The use of critical thinking approach in the education system of Latvia

The use of critical thinking approach in the education system of Latvia


In 2008 EDC implemented the project “The study on using the critical thinking (CT) approach in the education system – impact and effectiveness in Latvia”. It studied the introduction and implementation of CT approach in the education system – the acquisition of developing the CT approach in higher education and further education; the experience of using of this approach on the education policy level and the school level; the teachers’ experience, the students’ and experts’ opinions about the benefits the critical thinking approach. The use of developing the CT approach in the teaching/learning process was studied by examining and analyzing also the text books used in primary schools in the subjects of humanitarian, nature and social sciences as well as the Standards of basic school education.

The study showed that the parties involved in the education process: teachers, school administration, students, parents, whose educational institutions use the CT development approach, present the skill to work with large amounts of information, to select, analyze and structure the information, to compare opinions and arguments, to listen to different viewpoints. Diversity is another benefit of the CT approach mentioned by teachers, students and experts: the possibility to improve the interaction skills, the ability to participate in the discussion and to express one’s opinion. This not only and develops the person’s self-confidence but also cultivates the tolerance towards the diversity, different attitudes, viewpoints and strengthens the understanding about the values of a democratic society and the possibilities for effective cooperation on the individual and group level in the process of developing a responsible society.
The respondents of the study admit that the CT approach in the teaching/learning process encourages going deep into teaching/learning activities in order to teach the student himself/herself to learn, by creating and showing the perspective and link among different content areas at schools and in life, between varied knowledge and skills. In order to perform these tasks we need the conviction and daring of the teacher to change his/her working style in case of need, to work creatively; to make purposeful pedagogical observations, to trust one’s observations and sometimes even the intuition.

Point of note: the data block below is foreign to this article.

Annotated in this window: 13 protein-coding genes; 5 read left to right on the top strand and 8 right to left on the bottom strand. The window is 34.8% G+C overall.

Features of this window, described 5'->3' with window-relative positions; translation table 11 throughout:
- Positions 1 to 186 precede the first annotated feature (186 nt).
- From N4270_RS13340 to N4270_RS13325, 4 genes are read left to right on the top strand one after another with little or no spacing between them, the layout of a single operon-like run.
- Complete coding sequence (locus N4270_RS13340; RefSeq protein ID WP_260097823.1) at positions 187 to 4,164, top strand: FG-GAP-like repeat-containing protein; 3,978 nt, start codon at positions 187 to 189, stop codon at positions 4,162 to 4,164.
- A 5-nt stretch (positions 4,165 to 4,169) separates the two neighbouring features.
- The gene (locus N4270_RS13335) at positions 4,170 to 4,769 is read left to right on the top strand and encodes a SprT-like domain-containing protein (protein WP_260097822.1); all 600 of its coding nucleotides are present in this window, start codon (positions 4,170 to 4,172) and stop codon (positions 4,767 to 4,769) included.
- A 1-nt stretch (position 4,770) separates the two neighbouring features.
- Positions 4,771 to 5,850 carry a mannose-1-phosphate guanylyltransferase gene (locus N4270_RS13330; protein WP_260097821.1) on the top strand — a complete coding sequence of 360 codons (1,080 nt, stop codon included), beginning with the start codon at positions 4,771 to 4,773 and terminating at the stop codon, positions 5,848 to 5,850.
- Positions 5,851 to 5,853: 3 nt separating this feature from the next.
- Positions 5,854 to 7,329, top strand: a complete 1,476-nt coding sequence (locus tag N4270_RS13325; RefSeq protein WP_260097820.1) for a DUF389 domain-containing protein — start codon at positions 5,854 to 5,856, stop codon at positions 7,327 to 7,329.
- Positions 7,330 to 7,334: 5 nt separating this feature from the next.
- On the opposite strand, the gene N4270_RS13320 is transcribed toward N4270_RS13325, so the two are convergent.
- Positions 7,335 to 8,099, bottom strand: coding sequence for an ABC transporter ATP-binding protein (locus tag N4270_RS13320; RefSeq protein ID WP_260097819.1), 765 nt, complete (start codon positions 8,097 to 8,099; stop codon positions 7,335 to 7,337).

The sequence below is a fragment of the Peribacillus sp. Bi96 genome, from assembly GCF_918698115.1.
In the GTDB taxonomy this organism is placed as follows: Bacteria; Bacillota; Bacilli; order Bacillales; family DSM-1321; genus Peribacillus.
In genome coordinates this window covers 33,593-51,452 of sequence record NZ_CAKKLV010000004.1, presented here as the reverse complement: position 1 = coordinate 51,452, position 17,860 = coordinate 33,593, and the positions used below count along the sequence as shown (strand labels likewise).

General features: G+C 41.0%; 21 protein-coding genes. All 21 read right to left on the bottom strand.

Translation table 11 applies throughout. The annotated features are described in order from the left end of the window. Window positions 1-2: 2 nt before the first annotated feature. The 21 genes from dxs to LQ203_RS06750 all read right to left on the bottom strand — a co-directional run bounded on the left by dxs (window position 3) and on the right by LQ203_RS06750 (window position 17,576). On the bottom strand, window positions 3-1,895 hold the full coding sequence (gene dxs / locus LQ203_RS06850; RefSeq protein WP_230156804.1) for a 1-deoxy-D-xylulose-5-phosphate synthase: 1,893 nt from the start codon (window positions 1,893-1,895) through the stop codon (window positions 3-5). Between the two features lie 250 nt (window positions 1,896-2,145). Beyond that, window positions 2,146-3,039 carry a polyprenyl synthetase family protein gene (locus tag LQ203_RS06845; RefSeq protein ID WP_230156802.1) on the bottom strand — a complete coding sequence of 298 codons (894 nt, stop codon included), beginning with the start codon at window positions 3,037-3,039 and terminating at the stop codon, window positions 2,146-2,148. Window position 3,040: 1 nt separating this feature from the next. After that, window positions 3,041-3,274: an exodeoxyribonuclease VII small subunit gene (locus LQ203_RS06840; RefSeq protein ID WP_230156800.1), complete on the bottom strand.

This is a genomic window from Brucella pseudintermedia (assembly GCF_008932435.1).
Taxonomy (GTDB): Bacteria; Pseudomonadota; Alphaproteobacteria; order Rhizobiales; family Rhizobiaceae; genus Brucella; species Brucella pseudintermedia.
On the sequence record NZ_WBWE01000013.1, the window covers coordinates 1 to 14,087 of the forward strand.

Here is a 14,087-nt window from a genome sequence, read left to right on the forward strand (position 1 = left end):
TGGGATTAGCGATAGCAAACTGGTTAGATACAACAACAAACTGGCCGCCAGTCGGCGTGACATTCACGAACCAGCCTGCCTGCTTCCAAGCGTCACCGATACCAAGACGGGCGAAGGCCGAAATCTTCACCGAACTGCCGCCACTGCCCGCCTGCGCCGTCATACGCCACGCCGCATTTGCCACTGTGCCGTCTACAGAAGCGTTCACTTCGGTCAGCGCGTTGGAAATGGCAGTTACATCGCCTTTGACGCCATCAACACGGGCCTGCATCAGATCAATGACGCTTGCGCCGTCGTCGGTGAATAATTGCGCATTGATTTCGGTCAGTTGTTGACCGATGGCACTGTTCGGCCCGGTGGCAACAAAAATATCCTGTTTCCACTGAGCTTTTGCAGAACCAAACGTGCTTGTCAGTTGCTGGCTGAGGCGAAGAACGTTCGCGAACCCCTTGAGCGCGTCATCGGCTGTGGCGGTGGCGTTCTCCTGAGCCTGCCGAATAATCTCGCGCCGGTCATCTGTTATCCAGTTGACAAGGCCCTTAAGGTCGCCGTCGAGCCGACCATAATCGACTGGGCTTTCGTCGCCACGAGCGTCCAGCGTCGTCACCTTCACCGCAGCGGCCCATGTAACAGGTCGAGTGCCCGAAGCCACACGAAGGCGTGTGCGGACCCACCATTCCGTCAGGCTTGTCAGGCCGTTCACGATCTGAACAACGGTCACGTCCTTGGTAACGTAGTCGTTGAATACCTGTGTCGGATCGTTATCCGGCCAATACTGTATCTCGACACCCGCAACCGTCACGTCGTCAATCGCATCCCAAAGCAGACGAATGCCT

However, the study also reveals the shortcomings in using the CT approach as the respondents see them. For instance:

  • Shortage of time resources. The necessity for comparatively more time investment in preparing the lessons and in acquisition of the material, according to experts’ assessment, is one of the greatest shortcomings of CT didactics. The lack of time resources for preparing the lesson and also for the acquisition of the envisaged material lowers considerably the teachers’ motivation to apply CT methodology in their everyday practice. As the teachers’ work is mainly assessed by the end result, the concern about the possibility to reach the desired results often serves as an argument against using CT methodology.
  • Assessment criteria. Rather often the experts mention in the context of CT approach that the uncertainty concerning what criteria to use and how to assess students’ creative work creates problems for teachers. The experts emphasize that teachers often lack the assessment skills, namely, the skills to determine criteria according to which to assess the students’ performance. As one of the representatives of education policy developers mentions the use of CT methodology in school practice brings along also the necessity to give up the final examinations in the assessment system as the main and often the only measure or criterion in assessing the student’s knowledge and skills.
  • Parents’ understanding of the critical thinking. The necessity to explain the essence of the methodology of CT approach and the assessment criteria to parents who themselves had learned according to the traditional methods is another obstacle faced by teachers who apply the CT approach in their everyday work. Several experts consider that the essence of CT approach and the necessity of its application is very seldom explained to parents, thus, as a result, teachers often have to meet resistance also on the part of parents because this methodology differs considerably from how they themselves had learned.
  • Discipline problems in the class. Finally, a part of teachers connects the weaknesses of the methodology with the concern about ensuring enough discipline in the class during the lessons.